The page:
It may be challenging to know where to begin when it’s been a while since you updated your resume. What qualifications and achievements ought you to list for the positions you’re interested in? What fresh guidelines and trends should you be following for resumes? And really, one or two pages?
Don’t put everything on there.
Not every job experience you’ve ever had should be listed on your resume. Consider your resume as a marketing tool rather than a detailed account of your professional experience that will convince employers that you are the best candidate. Even if it means leaving out some of your experience, you should only highlight the achievements and talents that are most pertinent to the position you are applying for on each resume you send out.
2. Put the best stuff “above the fold”
“Above the fold” is a term used in marketing to describe what appears on the front half of a folded newspaper (or, in the digital era, before you scroll down on a webpage), but in reality, it relates to your initial impression of a document. In resume lingo, this means that the top third of your resume should clearly display your best experiences and achievements. The hiring manager will first glance at this section, which will act as a hook to entice readers to continue reading.
3. Keep it chronological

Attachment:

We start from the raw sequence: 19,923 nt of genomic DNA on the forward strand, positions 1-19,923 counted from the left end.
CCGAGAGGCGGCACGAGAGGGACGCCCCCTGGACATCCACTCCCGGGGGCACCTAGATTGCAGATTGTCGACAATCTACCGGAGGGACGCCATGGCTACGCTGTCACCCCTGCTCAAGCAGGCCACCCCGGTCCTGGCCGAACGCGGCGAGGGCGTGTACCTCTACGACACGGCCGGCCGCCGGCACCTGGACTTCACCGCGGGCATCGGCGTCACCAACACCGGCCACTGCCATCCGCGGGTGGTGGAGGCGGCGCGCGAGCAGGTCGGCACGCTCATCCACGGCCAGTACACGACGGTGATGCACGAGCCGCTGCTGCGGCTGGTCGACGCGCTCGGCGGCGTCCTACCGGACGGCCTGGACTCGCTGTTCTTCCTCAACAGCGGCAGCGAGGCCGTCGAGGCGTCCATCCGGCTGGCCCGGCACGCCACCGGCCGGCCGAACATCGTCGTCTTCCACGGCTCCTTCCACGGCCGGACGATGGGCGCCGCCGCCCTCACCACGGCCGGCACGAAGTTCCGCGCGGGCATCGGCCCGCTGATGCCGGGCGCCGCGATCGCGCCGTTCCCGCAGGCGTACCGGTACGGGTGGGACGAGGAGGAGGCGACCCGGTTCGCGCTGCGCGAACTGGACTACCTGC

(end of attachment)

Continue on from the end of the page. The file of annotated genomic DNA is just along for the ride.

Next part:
The traditional reverse chronological structure, where your most recent experiences are mentioned first, is still your best option. There are many other formats you can use to arrange the material on your resume, such as the functional resume or combo resume. Skip the skills based resume unless it is definitely important for your situation; otherwise, hiring managers may question what you are trying to hide.
4. Keep it to a page
The two- (or more!) page resume is a contentious issue, but the fact remains that you should maintain the information on this one page in order to force yourself to be concise. If your experience, education, and credentials are actually sufficient to merit being highlighted on more than one page of your resume, then go for it. But what if you could convey the same message in less room?
5. Ditch the objective statement
Only when making a significant career transition and needing to explain right away why your experience doesn’t match the position you’re applying for does an objective section make sense. In all other situations? To save space and concentrate on making the rest of your resume stand out, you can either decide whether a summary statement is appropriate for you or simply omit it altogether.